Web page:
In 1980,  Israel and Egypt establish diplomatic relations.

Bear Bryant.jpgIn 1983,  Bear Bryant, American football player and coach (b. 1913) died. He was an American college football player and coach. He was best known as the longtime head coach of the University of Alabama football team. During his 25-year tenure as Alabama’s head coach, he amassed six national championships and thirteen conference championships. Upon his retirement in 1982, he held the record for most wins as head coach in collegiate football history with 323 wins. At the University of Alabama, the Paul W. Bryant Museum, Paul W. Bryant Hall, Paul W. Bryant Drive and Bryant–Denny Stadium are all named in his honor. He was also known for his trademark black and white houndstooth or gingham hat, deep voice, casually leaning up against the goal post during pre-game warmups, and frequently holding his rolled-up game plan while on the sidelines. Before arriving at Alabama, Bryant was head football coach at the University of Maryland, the University of Kentucky, and Texas A&M University. Of the schools he coached, Maryland is the only one not currently a member of the Southeastern Conference. Bryant accepted a scholarship to play for the University of Alabama in 1931. Since he elected to leave high school before completing his diploma, Bryant had to enroll in a Tuscaloosa high school to finish his education during the fall semester while he practiced with the college team. Bryant played end for the Crimson Tide and was a participant on the school’s 1934 National Championship team. Bryant was the self-described “other end” during his playing years with the team, playing opposite the big star, Don Hutson, who later became an NFL Hall-of-Famer. Bryant himself was second team All-SEC in 1934, and was third team all conference in both 1933 and 1935. Bryant played with a partially broken leg in a 1935 game against Tennessee. Bryant pledged the Sigma Nu social fraternity, and as a senior, he married Mary Harmon.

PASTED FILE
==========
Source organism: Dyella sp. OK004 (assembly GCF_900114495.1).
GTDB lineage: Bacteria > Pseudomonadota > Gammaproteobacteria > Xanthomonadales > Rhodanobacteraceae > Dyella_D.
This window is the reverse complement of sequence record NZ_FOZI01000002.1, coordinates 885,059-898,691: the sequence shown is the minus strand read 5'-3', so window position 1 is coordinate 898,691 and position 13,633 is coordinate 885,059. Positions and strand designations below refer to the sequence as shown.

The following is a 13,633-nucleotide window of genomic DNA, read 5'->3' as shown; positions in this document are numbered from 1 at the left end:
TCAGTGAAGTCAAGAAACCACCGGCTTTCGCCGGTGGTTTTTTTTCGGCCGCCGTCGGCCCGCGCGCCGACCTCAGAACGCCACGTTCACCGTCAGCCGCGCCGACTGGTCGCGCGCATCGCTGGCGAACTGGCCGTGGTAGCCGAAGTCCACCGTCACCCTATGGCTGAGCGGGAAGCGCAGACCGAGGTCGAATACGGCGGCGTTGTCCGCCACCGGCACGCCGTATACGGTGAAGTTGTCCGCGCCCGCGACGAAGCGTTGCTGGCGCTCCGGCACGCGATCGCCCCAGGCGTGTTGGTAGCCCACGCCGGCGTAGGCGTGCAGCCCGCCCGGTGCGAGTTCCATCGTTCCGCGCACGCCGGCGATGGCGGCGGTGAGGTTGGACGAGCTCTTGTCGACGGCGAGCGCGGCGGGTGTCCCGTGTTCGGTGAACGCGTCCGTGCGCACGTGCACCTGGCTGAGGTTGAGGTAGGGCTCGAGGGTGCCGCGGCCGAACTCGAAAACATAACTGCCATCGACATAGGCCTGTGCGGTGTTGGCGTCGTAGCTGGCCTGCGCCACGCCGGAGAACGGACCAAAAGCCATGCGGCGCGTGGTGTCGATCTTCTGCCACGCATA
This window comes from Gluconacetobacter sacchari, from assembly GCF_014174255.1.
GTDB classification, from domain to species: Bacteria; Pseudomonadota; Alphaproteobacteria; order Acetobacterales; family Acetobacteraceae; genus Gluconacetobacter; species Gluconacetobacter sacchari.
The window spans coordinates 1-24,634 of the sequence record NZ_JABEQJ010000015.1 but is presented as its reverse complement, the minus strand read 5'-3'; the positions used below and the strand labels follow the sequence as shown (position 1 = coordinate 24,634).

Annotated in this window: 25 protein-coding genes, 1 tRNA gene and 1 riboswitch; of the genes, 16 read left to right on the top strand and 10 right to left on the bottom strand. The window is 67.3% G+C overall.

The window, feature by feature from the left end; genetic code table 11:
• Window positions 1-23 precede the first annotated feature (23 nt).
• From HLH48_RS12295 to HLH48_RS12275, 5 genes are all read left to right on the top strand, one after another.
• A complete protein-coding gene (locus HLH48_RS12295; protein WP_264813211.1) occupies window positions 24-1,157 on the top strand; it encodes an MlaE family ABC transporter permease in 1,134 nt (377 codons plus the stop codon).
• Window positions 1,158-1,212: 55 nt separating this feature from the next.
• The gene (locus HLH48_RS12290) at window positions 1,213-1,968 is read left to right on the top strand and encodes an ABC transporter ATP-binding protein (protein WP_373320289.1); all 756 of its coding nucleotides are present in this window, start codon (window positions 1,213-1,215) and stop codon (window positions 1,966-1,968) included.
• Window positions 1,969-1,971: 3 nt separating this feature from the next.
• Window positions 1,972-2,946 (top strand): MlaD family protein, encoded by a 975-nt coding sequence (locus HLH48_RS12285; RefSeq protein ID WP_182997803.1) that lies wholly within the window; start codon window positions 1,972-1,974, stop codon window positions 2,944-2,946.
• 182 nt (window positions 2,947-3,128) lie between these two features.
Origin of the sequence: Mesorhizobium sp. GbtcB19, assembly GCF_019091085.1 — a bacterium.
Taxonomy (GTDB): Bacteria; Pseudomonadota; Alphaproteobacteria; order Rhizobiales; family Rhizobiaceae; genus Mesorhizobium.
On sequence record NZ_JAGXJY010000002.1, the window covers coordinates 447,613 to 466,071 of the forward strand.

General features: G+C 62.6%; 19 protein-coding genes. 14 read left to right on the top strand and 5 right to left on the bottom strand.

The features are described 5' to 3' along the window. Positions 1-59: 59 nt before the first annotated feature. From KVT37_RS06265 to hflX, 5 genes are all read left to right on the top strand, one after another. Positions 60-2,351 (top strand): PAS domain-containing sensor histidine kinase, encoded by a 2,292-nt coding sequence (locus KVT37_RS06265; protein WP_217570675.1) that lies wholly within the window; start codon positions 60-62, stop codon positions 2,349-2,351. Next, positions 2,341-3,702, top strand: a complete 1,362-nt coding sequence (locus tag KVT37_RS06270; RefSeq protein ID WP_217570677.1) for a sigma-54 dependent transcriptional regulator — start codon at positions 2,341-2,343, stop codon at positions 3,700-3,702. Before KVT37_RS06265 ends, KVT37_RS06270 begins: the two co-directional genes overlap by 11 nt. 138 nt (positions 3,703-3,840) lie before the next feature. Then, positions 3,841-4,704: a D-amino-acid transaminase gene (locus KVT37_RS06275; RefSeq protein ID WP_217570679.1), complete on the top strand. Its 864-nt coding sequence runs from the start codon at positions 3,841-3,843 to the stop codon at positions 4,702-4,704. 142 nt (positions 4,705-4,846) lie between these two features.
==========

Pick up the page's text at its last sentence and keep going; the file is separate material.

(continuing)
After graduating in 1936, Bryant took a coaching job at Union University in Jackson, Tennessee, but he left that position when offered an assistant coaching position under Frank Thomas at the University of Alabama. Over the next four years, the team compiled a 29–5–3 record. In 1940 he left Alabama to become an assistant at Vanderbilt University under Henry Russell Sanders. After the 1941 season, Bryant was offered the head coaching job at the University of Arkansas. However, following the bombing of Pearl Harbor, Bryant joined the United States Navy. In 1942 he served as an assistant coach with the Georgia Pre-Flight Skycrackers.

Bryant then served off North Africa, seeing no combat action. However, his ship, the converted liner USAT Uruguay was rammed by an oil tanker near Bermuda and ordered to be abandoned. Bryant disobeyed the order, saving the lives of his men. Allen Barra claims that two hundred others died in the collision.

He was later granted an honorable discharge to train recruits and coach the North Carolina Navy Pre-Flight football team. One of the players he coached for the Navy was the future Pro Football Hall of Fame quarterback Otto Graham. While in the Navy, Bryant attained the rank of Lieutenant Commander.

In 1986,  The Ugandan government of Tito Okello is overthrown by the National Resistance Army, led by Yoweri Museveni.

In 1991,  Mohamed Siad Barre is removed from power in Somalia, ending centralized government, and is succeeded by Ali Mahdi.

In 1992,  Boris Yeltsin announces that Russia will stop targeting United States cities with nuclear weapons.

In 1998,  Lewinsky scandal: On American television, U.S. President Bill Clinton denies having had “sexual relations” with former White House intern Monica Lewinsky.

Don Budge2.jpg

Don Budge, American tennis player, Wimbledon singles Tennis champion 1937 and 1938